Request comes in, you accept, then you look at the name. English name, Chinese name, Malay name, you take note. You call ‘em. Speak in whatever language their name is. If they answer you in another language, you switch to that language, smooth as butter.
Ascertain their pickup point. Politely say that you have their pickup point at X. Whether that’s right or wrong, they will say so and you would have saved time and energy by not going to the wrong place.
Sometimes their stated pickup point may be a slightly different from their actual pickup point. Not because they purposely put it in, but maybe because they’re not familiar with the Uber app layout. For example, if the pickup point just says Mid Valley City, they could be at the North or South entrance, or the midway point between Mid Valley and the Gardens (Mid Valley Starbucks), or they could even be at the entrance to the St. Giles Hotel. You never know. Always call ahead and be sure. It saves a lot of potential grief.
Look, it’s simple. You may develop your own style, but if you’re just starting out, the template below may be useful
“Hi, this is Professor Xavier, your Uber driver. Good morning/afternoon/evening!
I have your address at Mid Valley. Which entrance are you at?…
Ah, South Court. I’m actually at the North Court right now but I can be there in about 2-3 minutes. I’m in a X-Jet Blackbird.”
However you do it, the important things to get across are:
- Your name
- Their pickup point
- Your current position
- Estimated time of arrival (ETA)
- Colour & make of your vehicle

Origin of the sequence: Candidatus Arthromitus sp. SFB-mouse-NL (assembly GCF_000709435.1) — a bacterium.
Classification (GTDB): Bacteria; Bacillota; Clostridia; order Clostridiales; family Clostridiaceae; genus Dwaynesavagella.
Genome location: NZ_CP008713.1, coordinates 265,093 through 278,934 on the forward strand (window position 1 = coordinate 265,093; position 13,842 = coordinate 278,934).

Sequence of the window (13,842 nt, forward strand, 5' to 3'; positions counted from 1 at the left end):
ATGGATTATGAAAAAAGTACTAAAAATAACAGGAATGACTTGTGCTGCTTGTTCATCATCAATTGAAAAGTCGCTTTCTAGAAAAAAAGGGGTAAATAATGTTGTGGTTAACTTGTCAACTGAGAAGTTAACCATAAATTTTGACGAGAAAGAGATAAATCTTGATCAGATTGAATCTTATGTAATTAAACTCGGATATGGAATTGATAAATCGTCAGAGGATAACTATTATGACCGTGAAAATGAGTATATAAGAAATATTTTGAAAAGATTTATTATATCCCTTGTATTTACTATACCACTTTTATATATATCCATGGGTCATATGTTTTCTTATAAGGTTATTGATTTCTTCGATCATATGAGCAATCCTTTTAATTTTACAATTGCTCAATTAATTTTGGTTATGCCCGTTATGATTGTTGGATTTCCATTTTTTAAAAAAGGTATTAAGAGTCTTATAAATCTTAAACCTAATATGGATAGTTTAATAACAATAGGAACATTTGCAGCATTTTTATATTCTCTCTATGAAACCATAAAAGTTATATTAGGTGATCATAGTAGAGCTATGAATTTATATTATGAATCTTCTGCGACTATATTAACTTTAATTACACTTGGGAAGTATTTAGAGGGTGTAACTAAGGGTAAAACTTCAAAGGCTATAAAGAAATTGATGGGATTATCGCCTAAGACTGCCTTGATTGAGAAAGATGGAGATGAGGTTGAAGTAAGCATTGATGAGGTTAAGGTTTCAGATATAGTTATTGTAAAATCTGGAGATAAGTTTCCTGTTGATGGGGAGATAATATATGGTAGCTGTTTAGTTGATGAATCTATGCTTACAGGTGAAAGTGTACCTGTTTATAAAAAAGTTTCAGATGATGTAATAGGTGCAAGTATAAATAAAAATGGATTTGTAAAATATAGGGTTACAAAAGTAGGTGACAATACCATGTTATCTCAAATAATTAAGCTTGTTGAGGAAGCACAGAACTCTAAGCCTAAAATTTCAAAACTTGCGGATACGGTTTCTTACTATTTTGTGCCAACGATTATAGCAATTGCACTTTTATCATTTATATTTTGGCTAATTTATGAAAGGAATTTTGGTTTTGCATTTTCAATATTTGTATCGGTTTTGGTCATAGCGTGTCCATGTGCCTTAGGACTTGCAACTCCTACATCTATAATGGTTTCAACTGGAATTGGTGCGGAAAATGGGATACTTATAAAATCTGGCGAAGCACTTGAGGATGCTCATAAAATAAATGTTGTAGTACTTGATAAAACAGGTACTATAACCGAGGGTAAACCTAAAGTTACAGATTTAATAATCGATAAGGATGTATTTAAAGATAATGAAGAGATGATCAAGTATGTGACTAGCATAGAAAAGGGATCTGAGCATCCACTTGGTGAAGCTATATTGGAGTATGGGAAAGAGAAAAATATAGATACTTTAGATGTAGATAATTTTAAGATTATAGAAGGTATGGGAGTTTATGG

Always speak in a clear and confident voice.
When you pick ‘em up, take note their attire, save for future use.
When they get in the car, make sure to greet them.
“Hi! Good morning/afternoon/evening! Your destination today is…. (swipe to the right in your Uber app to indicate that you have picked up the passenger) … Ikea Damansara!” (If this is not their actual destination, they will let you know).
Take note of their demeanour (whether they look happy, indifferent, tired), save for future use.
Once the passenger gets in, Waze or Google Maps will show you the estimated time of arrival. There are a few things you can do at this point. I find it useful to try to engage the passenger in some conversation. I find that once you are able to engage a passenger in conversation, a 5 star rating almost always follows.
Traffic conditions are a good starter.
“Looks like there will be some slight traffic on the way, but it shouldn’t be too bad.”
Other than that, the weather or current events are always a safe bet.
Maybe we’ve been experiencing some unusually hot days followed by heavy rain the late afternoons or evenings. Comment on that. Lead into other topics.
Remember some guy who cooked an egg in his car by leaving it on his dashboard? Posted it on Facebook. Remark on that.
Ya’ll remember that ostrich that got loose on the KL highway? Bring it up. (TheStar.com.my)
Then lead into how Huawei capitalised on that. (NST.com.my)
From here, a chatty passenger might be interested in your career as a Uber driver, in which case you will have some of your own answers prepared. Just be candid. You can’t go wrong with honesty. Tell ‘em your story.
After that, always ask about their stories. How do they make a living? What kind of challenges do they face? What’s the best part about their jobs? They married? Family? The better part of having a good conversation is to listen.
The Silent Treatment
Unfortunately, sometimes, for whatever reason, the passenger is in no mood to talk. If, after a few conversational prompts, they remain unresponsive, this is your cue to be silent.
However, that doesn’t mean that you can just sit there doing nothing. Remember those details you filed away for future use? Use them to determine the type of music your passenger might like.
Switch from radio to your pendrive music. Max out your air freshener settings. Drive extra smooth (glacial turns with smooth acceleration).
You have no control over whether your passenger wants to talk. However, you do have control over a whole host of other factors. Use them all to your advantage.
Share and discuss
How has your recent ride experiences been on Uber & GrabCar?